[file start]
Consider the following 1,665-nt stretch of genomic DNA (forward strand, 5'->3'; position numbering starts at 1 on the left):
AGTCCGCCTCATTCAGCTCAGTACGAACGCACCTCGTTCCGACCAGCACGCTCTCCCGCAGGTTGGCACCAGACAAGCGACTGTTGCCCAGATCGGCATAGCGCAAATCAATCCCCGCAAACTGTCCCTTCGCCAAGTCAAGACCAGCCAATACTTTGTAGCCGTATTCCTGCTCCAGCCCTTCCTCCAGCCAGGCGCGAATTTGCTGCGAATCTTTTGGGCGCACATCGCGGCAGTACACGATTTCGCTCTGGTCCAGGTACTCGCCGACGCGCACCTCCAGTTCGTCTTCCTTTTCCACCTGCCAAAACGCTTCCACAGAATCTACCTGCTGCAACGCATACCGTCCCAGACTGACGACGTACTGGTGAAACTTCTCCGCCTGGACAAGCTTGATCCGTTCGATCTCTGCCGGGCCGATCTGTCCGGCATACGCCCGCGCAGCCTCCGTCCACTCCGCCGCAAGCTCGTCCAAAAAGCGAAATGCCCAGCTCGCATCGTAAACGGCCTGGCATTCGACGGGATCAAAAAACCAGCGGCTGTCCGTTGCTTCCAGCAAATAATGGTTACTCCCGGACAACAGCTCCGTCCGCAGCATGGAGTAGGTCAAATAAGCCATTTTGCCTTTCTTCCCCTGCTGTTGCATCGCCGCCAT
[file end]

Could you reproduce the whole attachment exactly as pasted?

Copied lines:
Consider the following 1,665-nt stretch of genomic DNA (forward strand, 5'->3'; position numbering starts at 1 on the left):
AGTCCGCCTCATTCAGCTCAGTACGAACGCACCTCGTTCCGACCAGCACGCTCTCCCGCAGGTTGGCACCAGACAAGCGACTGTTGCCCAGATCGGCATAGCGCAAATCAATCCCCGCAAACTGTCCCTTCGCCAAGTCAAGACCAGCCAATACTTTGTAGCCGTATTCCTGCTCCAGCCCTTCCTCCAGCCAGGCGCGAATTTGCTGCGAATCTTTTGGGCGCACATCGCGGCAGTACACGATTTCGCTCTGGTCCAGGTACTCGCCGACGCGCACCTCCAGTTCGTCTTCCTTTTCCACCTGCCAAAACGCTTCCACAGAATCTACCTGCTGCAACGCATACCGTCCCAGACTGACGACGTACTGGTGAAACTTCTCCGCCTGGACAAGCTTGATCCGTTCGATCTCTGCCGGGCCGATCTGTCCGGCATACGCCCGCGCAGCCTCCGTCCACTCCGCCGCAAGCTCGTCCAAAAAGCGAAATGCCCAGCTCGCATCGTAAACGGCCTGGCATTCGACGGGATCAAAAAACCAGCGGCTGTCCGTTGCTTCCAGCAAATAATGGTTACTCCCGGACAACAGCTCCGTCCGCAGCATGGAGTAGGTCAAATAAGCCATTTTGCCTTTCTTCCCCTGCTGTTGCATCGCCGCCAT